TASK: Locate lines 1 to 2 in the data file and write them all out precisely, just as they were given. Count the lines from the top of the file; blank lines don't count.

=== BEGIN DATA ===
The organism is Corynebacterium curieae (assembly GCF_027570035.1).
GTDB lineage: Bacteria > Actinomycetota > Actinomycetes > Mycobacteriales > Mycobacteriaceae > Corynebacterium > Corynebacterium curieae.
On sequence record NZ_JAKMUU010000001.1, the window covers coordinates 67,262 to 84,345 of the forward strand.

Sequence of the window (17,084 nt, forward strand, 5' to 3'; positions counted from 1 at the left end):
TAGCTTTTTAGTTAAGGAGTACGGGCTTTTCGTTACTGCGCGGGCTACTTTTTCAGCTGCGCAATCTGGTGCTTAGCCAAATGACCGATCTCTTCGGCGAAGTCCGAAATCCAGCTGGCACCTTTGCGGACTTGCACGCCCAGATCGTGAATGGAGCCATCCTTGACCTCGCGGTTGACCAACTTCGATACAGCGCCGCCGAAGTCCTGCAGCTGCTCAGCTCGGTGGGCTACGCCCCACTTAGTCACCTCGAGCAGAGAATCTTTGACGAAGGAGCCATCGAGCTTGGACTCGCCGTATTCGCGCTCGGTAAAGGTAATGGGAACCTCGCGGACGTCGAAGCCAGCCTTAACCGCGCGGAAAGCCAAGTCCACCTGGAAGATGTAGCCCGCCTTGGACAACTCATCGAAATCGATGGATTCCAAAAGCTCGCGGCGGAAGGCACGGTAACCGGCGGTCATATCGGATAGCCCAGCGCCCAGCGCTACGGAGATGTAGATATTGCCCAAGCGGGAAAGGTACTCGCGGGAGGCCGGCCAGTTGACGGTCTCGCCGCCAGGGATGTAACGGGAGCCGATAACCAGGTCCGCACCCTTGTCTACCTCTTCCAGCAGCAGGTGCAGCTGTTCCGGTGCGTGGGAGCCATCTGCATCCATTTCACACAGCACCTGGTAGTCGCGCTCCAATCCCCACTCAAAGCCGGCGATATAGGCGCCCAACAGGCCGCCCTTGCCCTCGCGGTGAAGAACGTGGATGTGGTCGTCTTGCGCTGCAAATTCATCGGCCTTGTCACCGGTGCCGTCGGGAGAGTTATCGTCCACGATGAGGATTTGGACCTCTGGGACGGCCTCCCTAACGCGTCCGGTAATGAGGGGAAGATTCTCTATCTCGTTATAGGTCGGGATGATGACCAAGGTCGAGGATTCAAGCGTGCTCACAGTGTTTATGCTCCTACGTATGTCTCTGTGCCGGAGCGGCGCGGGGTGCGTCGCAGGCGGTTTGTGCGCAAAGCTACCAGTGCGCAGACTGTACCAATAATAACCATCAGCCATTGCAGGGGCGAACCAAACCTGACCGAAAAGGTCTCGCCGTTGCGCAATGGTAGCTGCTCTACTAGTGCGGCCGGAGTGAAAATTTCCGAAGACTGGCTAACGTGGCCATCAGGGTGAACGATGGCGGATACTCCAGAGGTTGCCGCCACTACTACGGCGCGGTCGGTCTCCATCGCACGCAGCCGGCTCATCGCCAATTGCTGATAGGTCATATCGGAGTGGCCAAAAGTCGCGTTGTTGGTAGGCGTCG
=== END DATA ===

The organism is Corynebacterium curieae (assembly GCF_027570035.1).
GTDB lineage: Bacteria > Actinomycetota > Actinomycetes > Mycobacteriales > Mycobacteriaceae > Corynebacterium > Corynebacterium curieae.